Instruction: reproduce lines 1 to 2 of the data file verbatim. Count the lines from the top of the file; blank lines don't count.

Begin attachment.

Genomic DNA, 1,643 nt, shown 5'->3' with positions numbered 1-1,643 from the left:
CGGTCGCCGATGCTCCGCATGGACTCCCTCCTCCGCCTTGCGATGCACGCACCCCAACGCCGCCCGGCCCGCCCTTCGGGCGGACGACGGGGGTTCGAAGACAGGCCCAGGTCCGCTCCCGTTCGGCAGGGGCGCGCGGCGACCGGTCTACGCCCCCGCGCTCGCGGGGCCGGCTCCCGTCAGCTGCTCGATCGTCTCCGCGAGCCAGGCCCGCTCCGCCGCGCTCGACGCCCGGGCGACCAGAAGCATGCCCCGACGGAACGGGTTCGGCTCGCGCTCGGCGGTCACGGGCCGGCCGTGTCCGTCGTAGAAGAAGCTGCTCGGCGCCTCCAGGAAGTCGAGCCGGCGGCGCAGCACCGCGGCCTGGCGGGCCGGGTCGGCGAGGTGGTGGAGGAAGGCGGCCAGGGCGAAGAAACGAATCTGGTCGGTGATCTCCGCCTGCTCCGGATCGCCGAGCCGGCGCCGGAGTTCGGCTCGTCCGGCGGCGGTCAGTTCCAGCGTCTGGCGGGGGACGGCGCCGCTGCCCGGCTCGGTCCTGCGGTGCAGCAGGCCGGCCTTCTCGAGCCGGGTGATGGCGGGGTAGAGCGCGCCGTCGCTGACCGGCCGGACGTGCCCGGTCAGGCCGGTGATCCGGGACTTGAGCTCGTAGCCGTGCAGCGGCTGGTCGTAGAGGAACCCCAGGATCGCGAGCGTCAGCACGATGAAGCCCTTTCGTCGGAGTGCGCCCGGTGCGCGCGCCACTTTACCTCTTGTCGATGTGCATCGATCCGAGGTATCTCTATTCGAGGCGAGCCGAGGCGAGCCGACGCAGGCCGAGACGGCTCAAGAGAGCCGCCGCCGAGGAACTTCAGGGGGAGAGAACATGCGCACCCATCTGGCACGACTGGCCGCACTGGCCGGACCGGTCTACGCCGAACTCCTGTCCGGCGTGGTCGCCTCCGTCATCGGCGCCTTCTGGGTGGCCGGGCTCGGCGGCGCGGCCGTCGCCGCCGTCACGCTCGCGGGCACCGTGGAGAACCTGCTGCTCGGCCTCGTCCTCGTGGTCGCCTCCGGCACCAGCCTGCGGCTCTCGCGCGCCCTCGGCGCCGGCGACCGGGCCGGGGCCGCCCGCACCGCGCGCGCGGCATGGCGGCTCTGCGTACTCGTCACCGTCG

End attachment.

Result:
Genomic DNA, 1,643 nt, shown 5'->3' with positions numbered 1-1,643 from the left:
CGGTCGCCGATGCTCCGCATGGACTCCCTCCTCCGCCTTGCGATGCACGCACCCCAACGCCGCCCGGCCCGCCCTTCGGGCGGACGACGGGGGTTCGAAGACAGGCCCAGGTCCGCTCCCGTTCGGCAGGGGCGCGCGGCGACCGGTCTACGCCCCCGCGCTCGCGGGGCCGGCTCCCGTCAGCTGCTCGATCGTCTCCGCGAGCCAGGCCCGCTCCGCCGCGCTCGACGCCCGGGCGACCAGAAGCATGCCCCGACGGAACGGGTTCGGCTCGCGCTCGGCGGTCACGGGCCGGCCGTGTCCGTCGTAGAAGAAGCTGCTCGGCGCCTCCAGGAAGTCGAGCCGGCGGCGCAGCACCGCGGCCTGGCGGGCCGGGTCGGCGAGGTGGTGGAGGAAGGCGGCCAGGGCGAAGAAACGAATCTGGTCGGTGATCTCCGCCTGCTCCGGATCGCCGAGCCGGCGCCGGAGTTCGGCTCGTCCGGCGGCGGTCAGTTCCAGCGTCTGGCGGGGGACGGCGCCGCTGCCCGGCTCGGTCCTGCGGTGCAGCAGGCCGGCCTTCTCGAGCCGGGTGATGGCGGGGTAGAGCGCGCCGTCGCTGACCGGCCGGACGTGCCCGGTCAGGCCGGTGATCCGGGACTTGAGCTCGTAGCCGTGCAGCGGCTGGTCGTAGAGGAACCCCAGGATCGCGAGCGTCAGCACGATGAAGCCCTTTCGTCGGAGTGCGCCCGGTGCGCGCGCCACTTTACCTCTTGTCGATGTGCATCGATCCGAGGTATCTCTATTCGAGGCGAGCCGAGGCGAGCCGACGCAGGCCGAGACGGCTCAAGAGAGCCGCCGCCGAGGAACTTCAGGGGGAGAGAACATGCGCACCCATCTGGCACGACTGGCCGCACTGGCCGGACCGGTCTACGCCGAACTCCTGTCCGGCGTGGTCGCCTCCGTCATCGGCGCCTTCTGGGTGGCCGGGCTCGGCGGCGCGGCCGTCGCCGCCGTCACGCTCGCGGGCACCGTGGAGAACCTGCTGCTCGGCCTCGTCCTCGTGGTCGCCTCCGGCACCAGCCTGCGGCTCTCGCGCGCCCTCGGCGCCGGCGACCGGGCCGGGGCCGCCCGCACCGCGCGCGCGGCATGGCGGCTCTGCGTACTCGTCACCGTCG